If You Think You Have an Eating Disorder

What Is an Eating Disorder?

An eating disorder is a mental illness that is characterized by irregular eating behaviors and patterns coupled with concern and distress over body shape and weight.1 People struggling with an eating disorder may use starvation, purging, or other behaviors to control their physical appearance. Although eating disorders typically develop during adolescence, anyone can develop one at any point in their life. Additionally, the stereotype that all people with eating disorders are extremely thin or frail is a misconception. There is a spectrum of different weights that people suffering from eating disorders can be. The Diagnostic and Statistical Manual V (DSM V) recognize four disorders as eating disorders.

DSM V Eating Disorder Categories

The DSM V recognizes the following as eating disorders:

You Are Not Alone

Hands gathered together to form a heart with red paint.

If you think you may have an eating disorder it is important to know that you are not alone. Four out of ten individuals have either struggled with an eating disorder themselves or know someone with an eating disorder.1 Eating disorders affect people of all genders, ages, and races. In the United States, nearly 10 million females and 1 million males are currently struggling with an eating disorder.2 It is estimated that 2.7% of adolescents between the ages of 13 and 18 will develop an eating disorder during their adolescence.2

Eating Disorder Not Otherwise Specified (EDNOS)

It is important to note that not everyone has a specific, definable eating disorder such as anorexia or bulimia. Many people suffer from an eating disorder not otherwise specified (EDNOS). EDNOS is a category of eating disorders in which the person does not completely meet all the criteria of a specific eating disorder. It is possible to experience symptoms from more than one disorder and/or experience all but one symptom of an eating disorder. For example, many patients experience the symptoms of anorexia without having a body mass index (BMI) below 15%, which is necessary to diagnose anorexia.2 Many people with eating disorders do not look frail, sickly, or skeletal. There is a wide weight spectrum for people with eating disorders, and therefore you may not be able to know if someone is suffering from an eating disorder simply based off their physical appearance.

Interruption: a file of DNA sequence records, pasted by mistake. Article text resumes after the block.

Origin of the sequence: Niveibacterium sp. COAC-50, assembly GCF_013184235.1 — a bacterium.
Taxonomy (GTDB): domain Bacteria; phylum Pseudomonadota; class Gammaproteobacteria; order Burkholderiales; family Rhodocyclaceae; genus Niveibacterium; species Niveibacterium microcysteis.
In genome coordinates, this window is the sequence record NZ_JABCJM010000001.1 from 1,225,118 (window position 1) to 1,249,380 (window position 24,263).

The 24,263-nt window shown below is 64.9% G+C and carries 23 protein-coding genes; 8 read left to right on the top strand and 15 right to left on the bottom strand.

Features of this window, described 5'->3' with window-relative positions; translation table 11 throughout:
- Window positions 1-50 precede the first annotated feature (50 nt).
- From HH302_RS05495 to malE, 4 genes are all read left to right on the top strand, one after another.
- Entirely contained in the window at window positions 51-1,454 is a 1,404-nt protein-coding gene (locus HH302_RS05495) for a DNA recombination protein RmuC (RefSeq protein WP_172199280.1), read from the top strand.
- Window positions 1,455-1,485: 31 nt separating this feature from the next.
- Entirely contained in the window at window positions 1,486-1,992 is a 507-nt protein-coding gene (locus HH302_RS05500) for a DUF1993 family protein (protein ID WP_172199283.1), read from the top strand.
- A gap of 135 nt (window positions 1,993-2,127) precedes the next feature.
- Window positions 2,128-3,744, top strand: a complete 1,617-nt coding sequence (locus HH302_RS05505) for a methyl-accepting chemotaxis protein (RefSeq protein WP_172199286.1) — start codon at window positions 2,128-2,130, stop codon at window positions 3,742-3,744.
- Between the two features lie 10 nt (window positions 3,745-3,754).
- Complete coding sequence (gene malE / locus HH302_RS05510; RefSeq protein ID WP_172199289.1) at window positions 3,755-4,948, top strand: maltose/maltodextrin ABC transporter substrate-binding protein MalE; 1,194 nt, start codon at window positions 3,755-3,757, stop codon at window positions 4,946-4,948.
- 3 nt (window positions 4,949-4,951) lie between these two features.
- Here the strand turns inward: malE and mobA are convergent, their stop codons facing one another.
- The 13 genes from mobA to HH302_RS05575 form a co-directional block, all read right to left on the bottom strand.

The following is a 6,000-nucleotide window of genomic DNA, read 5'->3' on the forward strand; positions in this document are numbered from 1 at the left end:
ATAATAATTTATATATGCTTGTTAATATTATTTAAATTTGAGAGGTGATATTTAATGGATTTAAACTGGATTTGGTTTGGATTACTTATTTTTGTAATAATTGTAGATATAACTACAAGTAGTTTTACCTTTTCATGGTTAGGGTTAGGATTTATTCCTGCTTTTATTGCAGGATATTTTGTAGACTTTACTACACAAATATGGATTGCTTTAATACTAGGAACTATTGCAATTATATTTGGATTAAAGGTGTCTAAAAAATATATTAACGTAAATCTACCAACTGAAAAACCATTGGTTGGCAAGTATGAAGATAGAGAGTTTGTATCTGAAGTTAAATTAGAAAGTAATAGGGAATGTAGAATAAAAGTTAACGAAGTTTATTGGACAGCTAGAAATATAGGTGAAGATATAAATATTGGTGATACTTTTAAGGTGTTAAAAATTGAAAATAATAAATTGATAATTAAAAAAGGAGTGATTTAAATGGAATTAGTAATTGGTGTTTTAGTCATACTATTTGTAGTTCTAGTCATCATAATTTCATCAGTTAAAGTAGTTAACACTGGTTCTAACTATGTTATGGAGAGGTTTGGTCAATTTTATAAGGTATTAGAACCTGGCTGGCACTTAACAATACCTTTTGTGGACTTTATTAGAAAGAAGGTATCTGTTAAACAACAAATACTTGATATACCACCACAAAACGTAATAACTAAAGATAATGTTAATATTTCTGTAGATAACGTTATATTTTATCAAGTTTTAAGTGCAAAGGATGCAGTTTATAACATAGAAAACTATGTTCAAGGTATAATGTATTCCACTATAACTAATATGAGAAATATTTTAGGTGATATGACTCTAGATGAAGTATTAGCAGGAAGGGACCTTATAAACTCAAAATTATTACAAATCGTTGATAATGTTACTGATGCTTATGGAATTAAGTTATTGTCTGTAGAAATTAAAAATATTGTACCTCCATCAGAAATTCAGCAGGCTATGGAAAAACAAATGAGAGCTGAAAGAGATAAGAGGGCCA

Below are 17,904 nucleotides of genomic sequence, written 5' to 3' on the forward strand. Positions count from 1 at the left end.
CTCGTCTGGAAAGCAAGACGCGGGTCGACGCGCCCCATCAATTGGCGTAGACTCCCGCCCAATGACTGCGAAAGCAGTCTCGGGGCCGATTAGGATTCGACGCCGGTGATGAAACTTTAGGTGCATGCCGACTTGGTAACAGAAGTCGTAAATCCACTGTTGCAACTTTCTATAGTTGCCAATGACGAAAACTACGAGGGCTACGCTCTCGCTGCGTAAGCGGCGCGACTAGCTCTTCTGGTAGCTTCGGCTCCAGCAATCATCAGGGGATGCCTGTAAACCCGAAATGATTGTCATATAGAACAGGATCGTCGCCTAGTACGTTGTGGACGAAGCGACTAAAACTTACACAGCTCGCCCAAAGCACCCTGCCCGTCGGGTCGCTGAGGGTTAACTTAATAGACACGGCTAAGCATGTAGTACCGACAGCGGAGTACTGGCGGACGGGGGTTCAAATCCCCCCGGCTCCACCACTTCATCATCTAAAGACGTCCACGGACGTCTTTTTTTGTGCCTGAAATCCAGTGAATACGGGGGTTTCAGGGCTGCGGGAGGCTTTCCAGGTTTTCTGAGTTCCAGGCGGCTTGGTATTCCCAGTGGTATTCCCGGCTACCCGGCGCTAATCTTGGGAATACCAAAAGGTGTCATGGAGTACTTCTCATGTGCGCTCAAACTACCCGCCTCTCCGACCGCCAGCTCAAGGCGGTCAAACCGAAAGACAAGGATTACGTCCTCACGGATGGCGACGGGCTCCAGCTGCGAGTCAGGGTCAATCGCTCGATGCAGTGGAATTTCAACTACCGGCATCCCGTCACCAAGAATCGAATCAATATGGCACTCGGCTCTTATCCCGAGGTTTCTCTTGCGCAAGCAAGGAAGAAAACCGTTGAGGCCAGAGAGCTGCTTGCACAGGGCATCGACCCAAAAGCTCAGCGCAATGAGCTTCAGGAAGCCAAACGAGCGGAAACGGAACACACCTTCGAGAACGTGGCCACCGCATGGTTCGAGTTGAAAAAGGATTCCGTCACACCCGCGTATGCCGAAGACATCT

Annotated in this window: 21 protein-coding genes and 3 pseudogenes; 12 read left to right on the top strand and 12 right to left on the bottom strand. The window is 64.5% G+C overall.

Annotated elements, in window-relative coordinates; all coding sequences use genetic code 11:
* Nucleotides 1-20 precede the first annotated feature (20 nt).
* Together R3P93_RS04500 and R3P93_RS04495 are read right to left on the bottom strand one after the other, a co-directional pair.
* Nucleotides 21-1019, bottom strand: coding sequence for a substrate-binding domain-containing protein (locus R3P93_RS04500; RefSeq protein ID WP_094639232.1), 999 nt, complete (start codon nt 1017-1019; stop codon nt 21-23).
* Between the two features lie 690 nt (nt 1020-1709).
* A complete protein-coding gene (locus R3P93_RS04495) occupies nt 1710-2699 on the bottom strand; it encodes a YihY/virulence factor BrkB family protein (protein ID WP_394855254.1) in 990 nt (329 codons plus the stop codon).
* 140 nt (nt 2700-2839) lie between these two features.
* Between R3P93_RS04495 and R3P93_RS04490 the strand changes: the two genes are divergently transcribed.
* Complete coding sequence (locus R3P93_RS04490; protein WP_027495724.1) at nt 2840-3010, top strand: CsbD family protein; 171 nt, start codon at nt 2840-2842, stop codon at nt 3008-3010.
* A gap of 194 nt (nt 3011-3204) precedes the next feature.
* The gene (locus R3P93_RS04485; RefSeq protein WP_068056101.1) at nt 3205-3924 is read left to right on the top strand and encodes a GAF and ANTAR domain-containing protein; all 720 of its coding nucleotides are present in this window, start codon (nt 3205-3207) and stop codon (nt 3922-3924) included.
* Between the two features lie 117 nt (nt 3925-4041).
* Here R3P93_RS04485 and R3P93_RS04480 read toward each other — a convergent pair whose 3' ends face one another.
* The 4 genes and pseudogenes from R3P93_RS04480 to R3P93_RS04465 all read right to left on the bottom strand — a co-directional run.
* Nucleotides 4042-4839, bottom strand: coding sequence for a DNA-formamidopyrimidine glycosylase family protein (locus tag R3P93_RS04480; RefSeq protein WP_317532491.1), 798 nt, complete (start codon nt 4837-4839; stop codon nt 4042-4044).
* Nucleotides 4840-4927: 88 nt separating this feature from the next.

How You Can Seek Help

A person holding another person's hand.

If you think you may be suffering from an eating disorder, the first and most difficult step is admitting to yourself that you have a problem. From there, it is important to reach out to someone and ask for help. Recovering from an eating disorder by yourself is extremely difficult due to underlying psychological issues. It is helpful to begin by confiding in a close friend or family member that you trust and know has your best interest in mind. Admitting that you have a problem to someone else is the first step to recovery and getting help. With the support of this person, the next step is to seek professional medical help. After a thorough evaluation, your doctor can diagnose you and give you resources and advice on the next steps you should take. They can also give you a referral to see another doctor, psychologist, psychiatrist, and other healthcare professionals who are specialized in treating eating disorders. In severe or life-threatening cases, you may need to be referred to an in-patient treatment facility or even be hospitalized.

The Recovery Process